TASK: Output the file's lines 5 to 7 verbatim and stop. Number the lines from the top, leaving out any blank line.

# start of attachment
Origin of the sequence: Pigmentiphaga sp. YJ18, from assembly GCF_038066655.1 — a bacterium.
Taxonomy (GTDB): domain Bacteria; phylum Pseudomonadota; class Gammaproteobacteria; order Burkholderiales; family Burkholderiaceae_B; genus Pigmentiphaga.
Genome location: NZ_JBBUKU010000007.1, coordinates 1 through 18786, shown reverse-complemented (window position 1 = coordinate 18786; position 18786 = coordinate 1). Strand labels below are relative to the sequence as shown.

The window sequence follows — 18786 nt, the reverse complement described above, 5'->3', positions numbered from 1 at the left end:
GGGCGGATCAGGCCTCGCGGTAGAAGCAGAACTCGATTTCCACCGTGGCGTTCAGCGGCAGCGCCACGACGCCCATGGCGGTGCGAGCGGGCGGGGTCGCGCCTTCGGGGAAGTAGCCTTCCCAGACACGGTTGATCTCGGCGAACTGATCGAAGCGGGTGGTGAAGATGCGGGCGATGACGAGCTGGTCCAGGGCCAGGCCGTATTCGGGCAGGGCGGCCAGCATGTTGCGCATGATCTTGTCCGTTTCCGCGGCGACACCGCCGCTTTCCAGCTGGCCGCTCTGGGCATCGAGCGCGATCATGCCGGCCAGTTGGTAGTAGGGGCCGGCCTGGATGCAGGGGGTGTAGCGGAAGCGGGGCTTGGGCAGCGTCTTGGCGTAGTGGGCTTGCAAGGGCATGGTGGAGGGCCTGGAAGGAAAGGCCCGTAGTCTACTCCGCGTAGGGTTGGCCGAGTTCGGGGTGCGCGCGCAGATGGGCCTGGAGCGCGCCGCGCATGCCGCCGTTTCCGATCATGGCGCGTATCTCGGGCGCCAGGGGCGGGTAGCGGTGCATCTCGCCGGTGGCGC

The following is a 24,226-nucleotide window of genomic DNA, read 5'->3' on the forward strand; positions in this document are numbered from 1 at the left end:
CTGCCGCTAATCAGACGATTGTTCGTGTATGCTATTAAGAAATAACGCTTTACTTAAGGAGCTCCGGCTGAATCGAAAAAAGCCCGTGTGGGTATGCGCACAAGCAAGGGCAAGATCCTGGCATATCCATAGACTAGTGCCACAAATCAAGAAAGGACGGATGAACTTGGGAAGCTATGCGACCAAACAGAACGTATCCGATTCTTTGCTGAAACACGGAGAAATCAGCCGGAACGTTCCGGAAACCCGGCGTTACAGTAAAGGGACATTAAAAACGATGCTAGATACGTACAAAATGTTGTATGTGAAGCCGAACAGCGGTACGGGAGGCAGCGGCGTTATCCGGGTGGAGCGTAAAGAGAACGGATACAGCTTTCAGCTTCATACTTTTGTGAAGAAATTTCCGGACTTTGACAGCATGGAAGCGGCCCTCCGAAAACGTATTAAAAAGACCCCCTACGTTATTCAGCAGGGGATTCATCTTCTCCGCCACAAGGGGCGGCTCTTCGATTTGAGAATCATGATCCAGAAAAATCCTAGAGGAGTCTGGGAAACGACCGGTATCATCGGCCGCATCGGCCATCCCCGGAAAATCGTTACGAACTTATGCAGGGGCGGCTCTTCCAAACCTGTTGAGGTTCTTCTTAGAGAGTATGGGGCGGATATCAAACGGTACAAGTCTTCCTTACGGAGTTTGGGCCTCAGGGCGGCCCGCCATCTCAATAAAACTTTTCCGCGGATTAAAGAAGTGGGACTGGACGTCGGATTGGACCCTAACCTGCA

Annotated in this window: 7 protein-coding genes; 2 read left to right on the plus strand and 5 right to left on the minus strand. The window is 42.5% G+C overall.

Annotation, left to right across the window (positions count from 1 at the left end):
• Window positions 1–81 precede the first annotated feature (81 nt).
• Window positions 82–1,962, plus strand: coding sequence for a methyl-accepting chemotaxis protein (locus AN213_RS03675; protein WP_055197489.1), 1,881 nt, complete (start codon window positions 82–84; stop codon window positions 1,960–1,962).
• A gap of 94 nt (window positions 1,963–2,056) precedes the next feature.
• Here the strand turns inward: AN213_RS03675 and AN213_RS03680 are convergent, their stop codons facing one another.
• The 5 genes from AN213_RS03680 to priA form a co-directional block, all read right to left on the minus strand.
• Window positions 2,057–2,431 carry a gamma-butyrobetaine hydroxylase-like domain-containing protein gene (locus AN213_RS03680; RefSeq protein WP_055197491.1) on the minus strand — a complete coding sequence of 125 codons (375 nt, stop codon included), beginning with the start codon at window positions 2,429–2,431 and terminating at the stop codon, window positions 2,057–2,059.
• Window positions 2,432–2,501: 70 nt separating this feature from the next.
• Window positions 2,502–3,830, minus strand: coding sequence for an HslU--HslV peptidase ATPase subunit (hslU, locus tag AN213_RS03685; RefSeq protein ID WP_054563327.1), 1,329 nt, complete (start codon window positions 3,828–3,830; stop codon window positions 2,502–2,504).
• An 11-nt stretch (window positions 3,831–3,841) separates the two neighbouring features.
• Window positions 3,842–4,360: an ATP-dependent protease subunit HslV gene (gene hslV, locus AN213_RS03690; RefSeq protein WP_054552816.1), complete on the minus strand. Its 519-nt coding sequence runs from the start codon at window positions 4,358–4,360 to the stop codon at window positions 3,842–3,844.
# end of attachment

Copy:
GGGCGGATCAGGCCTCGCGGTAGAAGCAGAACTCGATTTCCACCGTGGCGTTCAGCGGCAGCGCCACGACGCCCATGGCGGTGCGAGCGGGCGGGGTCGCGCCTTCGGGGAAGTAGCCTTCCCAGACACGGTTGATCTCGGCGAACTGATCGAAGCGGGTGGTGAAGATGCGGGCGATGACGAGCTGGTCCAGGGCCAGGCCGTATTCGGGCAGGGCGGCCAGCATGTTGCGCATGATCTTGTCCGTTTCCGCGGCGACACCGCCGCTTTCCAGCTGGCCGCTCTGGGCATCGAGCGCGATCATGCCGGCCAGTTGGTAGTAGGGGCCGGCCTGGATGCAGGGGGTGTAGCGGAAGCGGGGCTTGGGCAGCGTCTTGGCGTAGTGGGCTTGCAAGGGCATGGTGGAGGGCCTGGAAGGAAAGGCCCGTAGTCTACTCCGCGTAGGGTTGGCCGAGTTCGGGGTGCGCGCGCAGATGGGCCTGGAGCGCGCCGCGCATGCCGCCGTTTCCGATCATGGCGCGTATCTCGGGCGCCAGGGGCGGGTAGCGGTGCATCTCGCCGGTGGCGC

The following is a 24,226-nucleotide window of genomic DNA, read 5'->3' on the forward strand; positions in this document are numbered from 1 at the left end:
CTGCCGCTAATCAGACGATTGTTCGTGTATGCTATTAAGAAATAACGCTTTACTTAAGGAGCTCCGGCTGAATCGAAAAAAGCCCGTGTGGGTATGCGCACAAGCAAGGGCAAGATCCTGGCATATCCATAGACTAGTGCCACAAATCAAGAAAGGACGGATGAACTTGGGAAGCTATGCGACCAAACAGAACGTATCCGATTCTTTGCTGAAACACGGAGAAATCAGCCGGAACGTTCCGGAAACCCGGCGTTACAGTAAAGGGACATTAAAAACGATGCTAGATACGTACAAAATGTTGTATGTGAAGCCGAACAGCGGTACGGGAGGCAGCGGCGTTATCCGGGTGGAGCGTAAAGAGAACGGATACAGCTTTCAGCTTCATACTTTTGTGAAGAAATTTCCGGACTTTGACAGCATGGAAGCGGCCCTCCGAAAACGTATTAAAAAGACCCCCTACGTTATTCAGCAGGGGATTCATCTTCTCCGCCACAAGGGGCGGCTCTTCGATTTGAGAATCATGATCCAGAAAAATCCTAGAGGAGTCTGGGAAACGACCGGTATCATCGGCCGCATCGGCCATCCCCGGAAAATCGTTACGAACTTATGCAGGGGCGGCTCTTCCAAACCTGTTGAGGTTCTTCTTAGAGAGTATGGGGCGGATATCAAACGGTACAAGTCTTCCTTACGGAGTTTGGGCCTCAGGGCGGCCCGCCATCTCAATAAAACTTTTCCGCGGATTAAAGAAGTGGGACTGGACGTCGGATTGGACCCTAACCTGCA